The diarist described how soldiers in a mess hall had openly mocked a woman -- he wasn't sure whether she was a soldier or contractor -- whose face was severely scarred from an injury presumably suffered in Iraq: "The disfigured woman slammed her cup down and ran out of the chow hall, her half-finished tray of food nearly falling to the ground."...
After inquiries by the Standard, Foer identified the mess hall as being at Forward Operating Base Falcon. Michael Yon, a respected military blogger who spent time with the unit this year, wrote: "That story about American soldiers at FOB Falcon sounds like complete garbage." Other bloggers said military personnel always wear uniforms and could not possibly be confused with contractors.
The diarist wrote of a private who enjoyed using his Bradley vehicle to crash through concrete barriers, corners of buildings "and his favorite target: dogs." He would "suddenly swerve and catch a tail or a leg in the vehicle's tracks. He kept a tally of his kills in a little green notebook."
One commenter at the Ace of Spades blog wrote: "I have been awarded the Army Tracked Driver's Badge for driving a Bradley...There is no way this story is true. A Bradley cannot routinely bust through concrete...It is loud and cannot pivot as quickly and easily as a M113 or M2a1 because of the steering system."
In describing a mass grave -- now said by the New Republic to be near the Baghdad airport -- "Thomas" wrote: "One private, infamous as a jokester and troublemaker, found the top part of a human skull, which was almost perfectly preserved. It even had chunks of hair...He squealed as he placed it on his head like a crown. It was a perfect fit."
In an earlier column, the diarist reported seeing a 9mm shell casing with a "square back." American Spectator staffer John Tabin wrote: "I've Googled in vain for evidence of [a] 9mm cartridge that features a 'square back.'"...
The Weekly Standard's "Worldwide Standard" blog has the best day-by-day updates on developments.
An excerpt from Tuesday's posting by Michael Goldfarb:
....Meanwhile, it's been a week since we first contacted the New Republic with our questions about this piece, and, to date, the magazine has failed to produce a single piece of evidence that corroborates "Thomas"'s account. In that time, not a single person has stepped forward to say that they remember a woman, described by "Thomas" as horribly disfigured by an IED, at FOB Falcon. In fact, many have written in to say that they remember no such woman at the base in the past two years -- and one would think that such a woman would be seared into the memory, as it were.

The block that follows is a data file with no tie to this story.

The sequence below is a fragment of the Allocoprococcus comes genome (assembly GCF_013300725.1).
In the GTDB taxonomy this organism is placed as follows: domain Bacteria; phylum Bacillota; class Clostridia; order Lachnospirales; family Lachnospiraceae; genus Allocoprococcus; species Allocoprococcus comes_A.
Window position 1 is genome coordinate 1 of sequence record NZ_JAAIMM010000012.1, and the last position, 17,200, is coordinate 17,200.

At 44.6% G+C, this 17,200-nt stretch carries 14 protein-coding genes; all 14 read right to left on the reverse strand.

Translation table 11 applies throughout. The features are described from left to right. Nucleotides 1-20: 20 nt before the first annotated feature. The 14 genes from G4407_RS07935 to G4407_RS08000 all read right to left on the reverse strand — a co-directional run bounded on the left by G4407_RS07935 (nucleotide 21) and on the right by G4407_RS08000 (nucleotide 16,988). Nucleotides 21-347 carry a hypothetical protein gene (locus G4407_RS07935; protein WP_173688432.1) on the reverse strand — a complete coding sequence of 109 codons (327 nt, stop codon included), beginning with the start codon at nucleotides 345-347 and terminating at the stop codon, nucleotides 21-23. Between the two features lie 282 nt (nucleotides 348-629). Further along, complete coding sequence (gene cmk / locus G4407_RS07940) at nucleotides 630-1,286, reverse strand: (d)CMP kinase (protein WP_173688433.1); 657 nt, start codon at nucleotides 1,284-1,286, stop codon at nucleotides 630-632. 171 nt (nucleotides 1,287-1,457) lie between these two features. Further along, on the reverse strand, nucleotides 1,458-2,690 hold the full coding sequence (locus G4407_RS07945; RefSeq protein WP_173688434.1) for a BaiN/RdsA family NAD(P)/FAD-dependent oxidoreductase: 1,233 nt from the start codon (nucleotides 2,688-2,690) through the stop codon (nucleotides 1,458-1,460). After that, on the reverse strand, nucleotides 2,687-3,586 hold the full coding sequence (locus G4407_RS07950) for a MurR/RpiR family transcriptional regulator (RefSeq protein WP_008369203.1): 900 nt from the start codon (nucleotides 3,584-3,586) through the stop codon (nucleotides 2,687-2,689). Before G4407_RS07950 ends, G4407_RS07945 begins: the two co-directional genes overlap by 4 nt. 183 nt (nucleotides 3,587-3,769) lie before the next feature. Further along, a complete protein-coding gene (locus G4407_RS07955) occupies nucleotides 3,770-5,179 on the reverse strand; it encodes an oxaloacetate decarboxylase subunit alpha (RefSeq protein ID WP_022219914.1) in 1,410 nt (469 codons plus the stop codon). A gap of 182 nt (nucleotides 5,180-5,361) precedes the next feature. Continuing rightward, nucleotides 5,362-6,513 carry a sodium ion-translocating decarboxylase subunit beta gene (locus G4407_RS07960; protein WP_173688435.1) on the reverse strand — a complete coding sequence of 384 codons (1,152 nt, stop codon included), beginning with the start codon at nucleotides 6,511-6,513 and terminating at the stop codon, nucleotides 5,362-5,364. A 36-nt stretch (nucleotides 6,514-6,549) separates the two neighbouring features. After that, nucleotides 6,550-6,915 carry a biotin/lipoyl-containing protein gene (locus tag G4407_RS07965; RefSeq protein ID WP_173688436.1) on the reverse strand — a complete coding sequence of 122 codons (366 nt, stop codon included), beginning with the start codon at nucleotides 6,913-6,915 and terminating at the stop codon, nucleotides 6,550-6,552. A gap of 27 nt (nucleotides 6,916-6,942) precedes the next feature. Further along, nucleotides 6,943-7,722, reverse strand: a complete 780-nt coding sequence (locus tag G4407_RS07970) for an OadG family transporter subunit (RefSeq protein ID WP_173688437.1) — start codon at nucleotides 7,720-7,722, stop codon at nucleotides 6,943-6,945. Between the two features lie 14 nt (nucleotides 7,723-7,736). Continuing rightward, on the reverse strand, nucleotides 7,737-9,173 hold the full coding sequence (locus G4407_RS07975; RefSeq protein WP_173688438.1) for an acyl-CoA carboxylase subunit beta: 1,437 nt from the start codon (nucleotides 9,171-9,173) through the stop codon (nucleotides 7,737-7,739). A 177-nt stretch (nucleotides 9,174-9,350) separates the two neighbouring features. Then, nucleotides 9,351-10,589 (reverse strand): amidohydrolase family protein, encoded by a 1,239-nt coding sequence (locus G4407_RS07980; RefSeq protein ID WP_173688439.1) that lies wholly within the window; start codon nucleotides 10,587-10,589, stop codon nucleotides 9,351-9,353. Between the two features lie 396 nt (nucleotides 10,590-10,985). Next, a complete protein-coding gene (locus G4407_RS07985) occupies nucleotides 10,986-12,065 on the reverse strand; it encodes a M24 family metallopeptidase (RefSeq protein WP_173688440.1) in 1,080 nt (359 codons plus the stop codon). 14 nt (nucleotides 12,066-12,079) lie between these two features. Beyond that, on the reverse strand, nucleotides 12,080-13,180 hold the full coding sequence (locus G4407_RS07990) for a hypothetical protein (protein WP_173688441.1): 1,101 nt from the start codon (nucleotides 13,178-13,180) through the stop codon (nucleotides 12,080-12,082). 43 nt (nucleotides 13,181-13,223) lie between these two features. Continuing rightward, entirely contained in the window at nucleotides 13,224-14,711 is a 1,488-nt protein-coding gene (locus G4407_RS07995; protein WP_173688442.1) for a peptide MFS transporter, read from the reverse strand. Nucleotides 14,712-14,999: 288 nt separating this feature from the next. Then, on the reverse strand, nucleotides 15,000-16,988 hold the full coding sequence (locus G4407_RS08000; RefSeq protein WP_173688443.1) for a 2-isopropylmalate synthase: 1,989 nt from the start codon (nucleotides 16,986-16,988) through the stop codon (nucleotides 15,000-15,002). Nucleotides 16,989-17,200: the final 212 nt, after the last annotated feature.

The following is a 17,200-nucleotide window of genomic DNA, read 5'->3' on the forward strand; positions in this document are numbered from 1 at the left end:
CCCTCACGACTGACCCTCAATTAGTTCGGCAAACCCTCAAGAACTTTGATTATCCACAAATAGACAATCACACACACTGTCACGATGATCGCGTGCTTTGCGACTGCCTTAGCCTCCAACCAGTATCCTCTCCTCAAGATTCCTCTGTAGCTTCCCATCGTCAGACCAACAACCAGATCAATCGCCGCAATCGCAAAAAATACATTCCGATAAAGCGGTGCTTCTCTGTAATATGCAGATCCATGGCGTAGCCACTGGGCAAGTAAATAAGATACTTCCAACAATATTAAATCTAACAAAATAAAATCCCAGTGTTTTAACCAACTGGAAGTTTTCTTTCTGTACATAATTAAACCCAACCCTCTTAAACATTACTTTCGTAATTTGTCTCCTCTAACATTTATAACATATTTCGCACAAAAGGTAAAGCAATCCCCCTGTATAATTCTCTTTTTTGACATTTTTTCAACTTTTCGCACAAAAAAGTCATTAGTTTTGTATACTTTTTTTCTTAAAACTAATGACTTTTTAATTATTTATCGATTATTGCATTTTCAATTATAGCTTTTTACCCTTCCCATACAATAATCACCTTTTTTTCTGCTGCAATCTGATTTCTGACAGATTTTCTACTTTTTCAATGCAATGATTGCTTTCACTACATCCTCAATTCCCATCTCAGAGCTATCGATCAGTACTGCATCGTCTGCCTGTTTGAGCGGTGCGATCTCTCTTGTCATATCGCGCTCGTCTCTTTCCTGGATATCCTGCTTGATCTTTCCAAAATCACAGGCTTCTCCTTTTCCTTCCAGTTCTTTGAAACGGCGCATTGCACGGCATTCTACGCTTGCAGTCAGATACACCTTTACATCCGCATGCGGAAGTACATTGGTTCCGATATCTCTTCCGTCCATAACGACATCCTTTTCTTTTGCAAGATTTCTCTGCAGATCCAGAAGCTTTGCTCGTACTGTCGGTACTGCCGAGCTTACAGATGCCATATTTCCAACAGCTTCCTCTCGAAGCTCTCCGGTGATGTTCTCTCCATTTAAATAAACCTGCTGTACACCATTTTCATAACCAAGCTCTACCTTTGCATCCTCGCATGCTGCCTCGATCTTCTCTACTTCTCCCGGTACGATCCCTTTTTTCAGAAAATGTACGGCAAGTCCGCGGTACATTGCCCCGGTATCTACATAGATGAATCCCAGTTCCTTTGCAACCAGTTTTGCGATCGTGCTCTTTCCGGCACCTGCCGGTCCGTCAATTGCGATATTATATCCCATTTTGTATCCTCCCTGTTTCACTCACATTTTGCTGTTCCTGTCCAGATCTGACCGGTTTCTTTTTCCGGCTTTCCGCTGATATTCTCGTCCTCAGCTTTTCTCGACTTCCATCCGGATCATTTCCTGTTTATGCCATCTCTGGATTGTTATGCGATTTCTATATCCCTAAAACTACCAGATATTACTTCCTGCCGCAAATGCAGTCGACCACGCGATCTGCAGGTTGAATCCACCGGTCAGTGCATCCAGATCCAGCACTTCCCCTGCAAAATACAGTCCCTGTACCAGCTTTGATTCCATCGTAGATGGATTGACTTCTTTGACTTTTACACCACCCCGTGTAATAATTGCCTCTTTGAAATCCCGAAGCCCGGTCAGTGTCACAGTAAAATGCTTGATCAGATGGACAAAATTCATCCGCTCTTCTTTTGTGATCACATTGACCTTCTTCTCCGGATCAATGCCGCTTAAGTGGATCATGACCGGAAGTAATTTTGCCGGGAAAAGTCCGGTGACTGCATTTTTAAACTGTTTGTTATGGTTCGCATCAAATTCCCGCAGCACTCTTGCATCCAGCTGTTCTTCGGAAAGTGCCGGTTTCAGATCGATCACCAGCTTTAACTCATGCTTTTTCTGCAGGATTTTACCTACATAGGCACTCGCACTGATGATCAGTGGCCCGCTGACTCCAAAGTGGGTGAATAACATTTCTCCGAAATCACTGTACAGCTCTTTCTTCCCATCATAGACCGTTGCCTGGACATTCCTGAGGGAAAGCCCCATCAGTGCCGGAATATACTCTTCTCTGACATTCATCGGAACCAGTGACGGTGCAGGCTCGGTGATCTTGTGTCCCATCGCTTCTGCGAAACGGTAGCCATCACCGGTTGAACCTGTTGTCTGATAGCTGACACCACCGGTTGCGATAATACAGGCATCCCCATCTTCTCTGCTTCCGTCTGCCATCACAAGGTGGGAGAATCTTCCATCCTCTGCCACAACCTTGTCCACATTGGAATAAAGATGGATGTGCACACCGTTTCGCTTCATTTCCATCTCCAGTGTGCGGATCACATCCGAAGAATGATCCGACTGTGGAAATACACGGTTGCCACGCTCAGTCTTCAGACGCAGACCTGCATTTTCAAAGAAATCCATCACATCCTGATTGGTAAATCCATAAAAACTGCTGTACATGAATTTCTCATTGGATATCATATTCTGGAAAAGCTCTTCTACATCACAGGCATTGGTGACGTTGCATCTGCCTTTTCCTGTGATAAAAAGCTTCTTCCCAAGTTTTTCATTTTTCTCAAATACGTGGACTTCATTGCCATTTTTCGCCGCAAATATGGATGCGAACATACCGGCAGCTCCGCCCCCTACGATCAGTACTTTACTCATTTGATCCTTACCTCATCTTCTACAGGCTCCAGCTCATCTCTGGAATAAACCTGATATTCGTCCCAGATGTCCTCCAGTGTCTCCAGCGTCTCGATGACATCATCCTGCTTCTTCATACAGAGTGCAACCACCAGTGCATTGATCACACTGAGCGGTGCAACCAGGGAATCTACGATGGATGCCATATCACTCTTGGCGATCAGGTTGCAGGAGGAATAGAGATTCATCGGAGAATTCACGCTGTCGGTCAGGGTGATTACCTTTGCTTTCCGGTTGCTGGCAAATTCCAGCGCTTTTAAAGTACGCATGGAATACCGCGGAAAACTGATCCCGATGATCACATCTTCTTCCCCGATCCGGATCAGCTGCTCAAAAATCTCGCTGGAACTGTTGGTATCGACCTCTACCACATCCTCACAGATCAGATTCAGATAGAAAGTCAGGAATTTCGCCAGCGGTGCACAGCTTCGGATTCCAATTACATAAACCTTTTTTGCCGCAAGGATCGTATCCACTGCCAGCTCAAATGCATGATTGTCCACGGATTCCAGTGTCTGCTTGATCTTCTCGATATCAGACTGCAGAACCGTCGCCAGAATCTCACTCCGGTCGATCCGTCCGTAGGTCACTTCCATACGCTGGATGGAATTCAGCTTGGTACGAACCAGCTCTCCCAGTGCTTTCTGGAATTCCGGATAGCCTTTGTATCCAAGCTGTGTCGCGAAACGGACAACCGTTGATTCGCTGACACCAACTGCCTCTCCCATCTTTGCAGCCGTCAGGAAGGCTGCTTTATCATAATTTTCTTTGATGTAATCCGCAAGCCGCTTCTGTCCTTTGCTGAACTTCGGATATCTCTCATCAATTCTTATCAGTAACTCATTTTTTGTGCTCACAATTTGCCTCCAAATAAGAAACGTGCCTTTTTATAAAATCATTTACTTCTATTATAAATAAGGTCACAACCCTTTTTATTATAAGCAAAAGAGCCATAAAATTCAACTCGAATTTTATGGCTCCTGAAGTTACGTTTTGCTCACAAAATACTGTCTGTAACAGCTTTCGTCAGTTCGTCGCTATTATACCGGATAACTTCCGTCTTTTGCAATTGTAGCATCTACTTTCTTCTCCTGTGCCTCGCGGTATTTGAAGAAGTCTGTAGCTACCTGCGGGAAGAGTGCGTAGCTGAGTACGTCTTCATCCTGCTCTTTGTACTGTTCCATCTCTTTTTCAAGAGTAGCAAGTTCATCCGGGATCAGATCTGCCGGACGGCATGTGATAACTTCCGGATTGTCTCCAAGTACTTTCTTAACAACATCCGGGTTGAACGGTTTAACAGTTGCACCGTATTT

Further, not a single person has come forward to corroborate the existence of a mass grave as described by "Thomas," containing the remains of murdered children. One person reported the possible existence of an unmarked children's cemetery in the area described by "Thomas", but he also reported that the remains were properly handled and reinterred at another site -- that the events described by "Thomas" could not have transpired as reported.
And finally, numerous experts and soldiers have written in to question "Thomas"'s account of a Bradley Fighting Vehicle careening around the streets of Baghdad in an attempt to kill as many stray dogs as possible. These experts tell us that the account could not have happened as "Thomas" describes owing to the mechanics of the vehicle and the position of the driver. Do soldiers kill dogs? On occasion, yes. Do they kill them in this fashion, not according to anyone who has come forward in the past week.
Doubts have also been raised about previous stories written by "Thomas" for the New Republic, most notably the claim that his men stopped their Humvee in knee-deep sewage to change a tire. According to experts and soldiers who have written in to us, the Humvee is equipped with run-flat tires that would make such an operation completely unnecessary.
The bottom line is that many legitimate questions have been raised and the New Republic must now provide evidence to support "Thomas"'s charges. We await the results of their investigation.